Sri Lanka’s ministry of agriculture has started a green chillies cultivation drive with a view to meeting 20 percent of the country’s demand locally, Minister Mahinda Amaraweera said.
The programme was launched in the north central district of Anuradhapura last Saturday September 10.
Amaraweera had recently told reporters that Sri Lanka needs to increase the cultivation of green chilies and that it would be a good stream of income for the country’s youth.
Green chili prices have soared amid an overall rise in food prices as Sri Lanka goes through its worst economic crisis since independence, with high inflation leading to a sharp decrease in the quality of life for many. The island nation, reeling from the effects of a now-reversed chemical fertilizer ban, has been ranked fifth in food price inflation in the world in the latest assessment by the World Bank.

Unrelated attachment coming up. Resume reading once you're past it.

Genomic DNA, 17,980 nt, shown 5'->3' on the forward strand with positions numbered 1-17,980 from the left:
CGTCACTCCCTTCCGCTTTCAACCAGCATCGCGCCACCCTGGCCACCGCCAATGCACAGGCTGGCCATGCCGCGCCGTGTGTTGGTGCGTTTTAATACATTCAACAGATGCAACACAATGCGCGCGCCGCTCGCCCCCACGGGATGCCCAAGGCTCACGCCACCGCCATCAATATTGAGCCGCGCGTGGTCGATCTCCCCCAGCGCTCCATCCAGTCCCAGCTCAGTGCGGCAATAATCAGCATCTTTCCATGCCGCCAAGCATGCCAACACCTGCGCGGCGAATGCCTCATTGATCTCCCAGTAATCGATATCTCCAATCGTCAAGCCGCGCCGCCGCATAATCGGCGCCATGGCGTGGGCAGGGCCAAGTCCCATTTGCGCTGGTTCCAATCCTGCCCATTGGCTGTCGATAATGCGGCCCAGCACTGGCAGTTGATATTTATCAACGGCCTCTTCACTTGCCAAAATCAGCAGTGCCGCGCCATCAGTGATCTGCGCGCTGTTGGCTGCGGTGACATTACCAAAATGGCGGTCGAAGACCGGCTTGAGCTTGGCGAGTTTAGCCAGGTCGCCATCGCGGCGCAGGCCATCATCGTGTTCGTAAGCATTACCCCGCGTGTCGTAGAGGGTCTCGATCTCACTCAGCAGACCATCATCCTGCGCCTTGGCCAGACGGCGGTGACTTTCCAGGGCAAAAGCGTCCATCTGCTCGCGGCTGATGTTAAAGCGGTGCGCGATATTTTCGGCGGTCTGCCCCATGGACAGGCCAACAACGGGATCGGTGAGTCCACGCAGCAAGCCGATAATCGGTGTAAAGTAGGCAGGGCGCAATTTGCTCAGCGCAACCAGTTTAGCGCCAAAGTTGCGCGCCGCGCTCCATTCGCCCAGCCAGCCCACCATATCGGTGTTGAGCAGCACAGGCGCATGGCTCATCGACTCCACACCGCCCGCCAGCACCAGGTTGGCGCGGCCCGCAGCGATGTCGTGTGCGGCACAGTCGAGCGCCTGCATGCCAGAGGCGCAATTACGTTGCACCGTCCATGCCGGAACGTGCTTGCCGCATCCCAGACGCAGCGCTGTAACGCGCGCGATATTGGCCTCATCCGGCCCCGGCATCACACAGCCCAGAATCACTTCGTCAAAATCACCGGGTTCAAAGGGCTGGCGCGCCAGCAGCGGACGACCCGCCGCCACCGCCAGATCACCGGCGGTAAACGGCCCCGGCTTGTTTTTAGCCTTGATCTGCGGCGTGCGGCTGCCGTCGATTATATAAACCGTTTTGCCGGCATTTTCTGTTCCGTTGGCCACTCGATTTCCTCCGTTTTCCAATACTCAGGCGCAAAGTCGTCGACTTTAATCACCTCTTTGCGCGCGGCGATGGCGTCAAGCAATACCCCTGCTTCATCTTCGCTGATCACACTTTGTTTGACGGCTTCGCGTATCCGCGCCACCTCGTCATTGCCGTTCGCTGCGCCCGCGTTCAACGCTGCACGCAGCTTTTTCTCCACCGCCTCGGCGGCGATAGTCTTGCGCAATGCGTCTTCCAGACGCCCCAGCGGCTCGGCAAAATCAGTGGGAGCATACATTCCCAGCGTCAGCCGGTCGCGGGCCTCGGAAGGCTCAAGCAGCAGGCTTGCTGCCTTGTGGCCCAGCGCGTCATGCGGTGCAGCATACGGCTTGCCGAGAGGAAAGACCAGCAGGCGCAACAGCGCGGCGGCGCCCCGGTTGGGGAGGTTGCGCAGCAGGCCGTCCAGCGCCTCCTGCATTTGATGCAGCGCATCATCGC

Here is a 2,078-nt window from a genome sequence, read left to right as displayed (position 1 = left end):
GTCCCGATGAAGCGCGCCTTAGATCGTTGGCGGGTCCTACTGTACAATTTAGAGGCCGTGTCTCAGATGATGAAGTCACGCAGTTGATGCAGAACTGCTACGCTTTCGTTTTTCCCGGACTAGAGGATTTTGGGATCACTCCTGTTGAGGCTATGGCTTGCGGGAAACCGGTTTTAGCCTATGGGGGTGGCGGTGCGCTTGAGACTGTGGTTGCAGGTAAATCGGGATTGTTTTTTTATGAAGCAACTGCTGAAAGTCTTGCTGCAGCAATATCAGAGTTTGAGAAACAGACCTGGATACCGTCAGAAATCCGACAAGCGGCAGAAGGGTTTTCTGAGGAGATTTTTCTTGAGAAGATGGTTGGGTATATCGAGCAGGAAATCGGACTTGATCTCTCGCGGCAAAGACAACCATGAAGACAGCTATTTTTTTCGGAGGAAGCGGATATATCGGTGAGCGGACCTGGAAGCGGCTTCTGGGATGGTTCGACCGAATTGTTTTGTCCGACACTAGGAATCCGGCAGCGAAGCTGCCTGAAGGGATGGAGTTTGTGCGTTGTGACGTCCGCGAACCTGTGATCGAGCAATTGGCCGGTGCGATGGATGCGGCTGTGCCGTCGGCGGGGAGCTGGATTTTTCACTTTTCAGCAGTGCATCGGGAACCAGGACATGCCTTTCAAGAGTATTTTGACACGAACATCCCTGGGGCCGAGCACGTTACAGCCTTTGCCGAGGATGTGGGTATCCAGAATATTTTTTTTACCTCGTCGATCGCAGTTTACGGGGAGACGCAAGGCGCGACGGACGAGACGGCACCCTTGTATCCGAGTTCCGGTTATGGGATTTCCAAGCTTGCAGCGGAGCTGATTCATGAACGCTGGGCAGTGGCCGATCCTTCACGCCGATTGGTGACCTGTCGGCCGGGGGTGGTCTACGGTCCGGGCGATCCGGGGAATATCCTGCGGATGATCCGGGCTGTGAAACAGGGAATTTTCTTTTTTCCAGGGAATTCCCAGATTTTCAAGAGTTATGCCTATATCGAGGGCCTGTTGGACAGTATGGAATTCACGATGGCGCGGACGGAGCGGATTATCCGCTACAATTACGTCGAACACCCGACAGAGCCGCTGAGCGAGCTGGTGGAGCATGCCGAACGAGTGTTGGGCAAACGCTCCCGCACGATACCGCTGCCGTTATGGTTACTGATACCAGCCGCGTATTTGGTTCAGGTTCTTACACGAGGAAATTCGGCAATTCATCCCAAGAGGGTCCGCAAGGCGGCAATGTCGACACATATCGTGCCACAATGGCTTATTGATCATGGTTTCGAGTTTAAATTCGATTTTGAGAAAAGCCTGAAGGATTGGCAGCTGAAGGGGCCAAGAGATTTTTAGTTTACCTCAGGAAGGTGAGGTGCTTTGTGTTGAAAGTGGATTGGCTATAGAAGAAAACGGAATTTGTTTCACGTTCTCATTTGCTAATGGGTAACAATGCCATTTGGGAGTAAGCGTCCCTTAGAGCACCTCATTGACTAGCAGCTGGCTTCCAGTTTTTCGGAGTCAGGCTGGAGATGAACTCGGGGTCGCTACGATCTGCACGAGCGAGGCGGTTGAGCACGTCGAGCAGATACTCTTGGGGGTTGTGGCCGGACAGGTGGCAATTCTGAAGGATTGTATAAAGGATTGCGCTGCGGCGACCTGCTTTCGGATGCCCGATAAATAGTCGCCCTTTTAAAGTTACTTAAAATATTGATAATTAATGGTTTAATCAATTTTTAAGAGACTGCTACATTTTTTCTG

“Back in 1970 to ’77, we never imported chilies. We cultivated them in Sri Lanka,” said Amaraweera.
Amaraweera claimed that decisions taken by successive governments had adversely affected crops that were once produced locally.
“Now unfortunately because of the decisions taken, 99 percent of our chilies are imported.”
Sri Lanka’s agriculture ministry is promoting cultivation and self-sufficiency targeting self-sufficiency in rice by 2023.
The country has stocks of rice enough till mid-December, and though possibilities for shortages may occur, it can be brought under control, said Amaraweera.
To control pricing of poultry products through the cultivation and growth of maize for animal feed measures are still underway, he said.
(Except for the headline, this story, originally published by economynext.com has not been edited by SLM staff)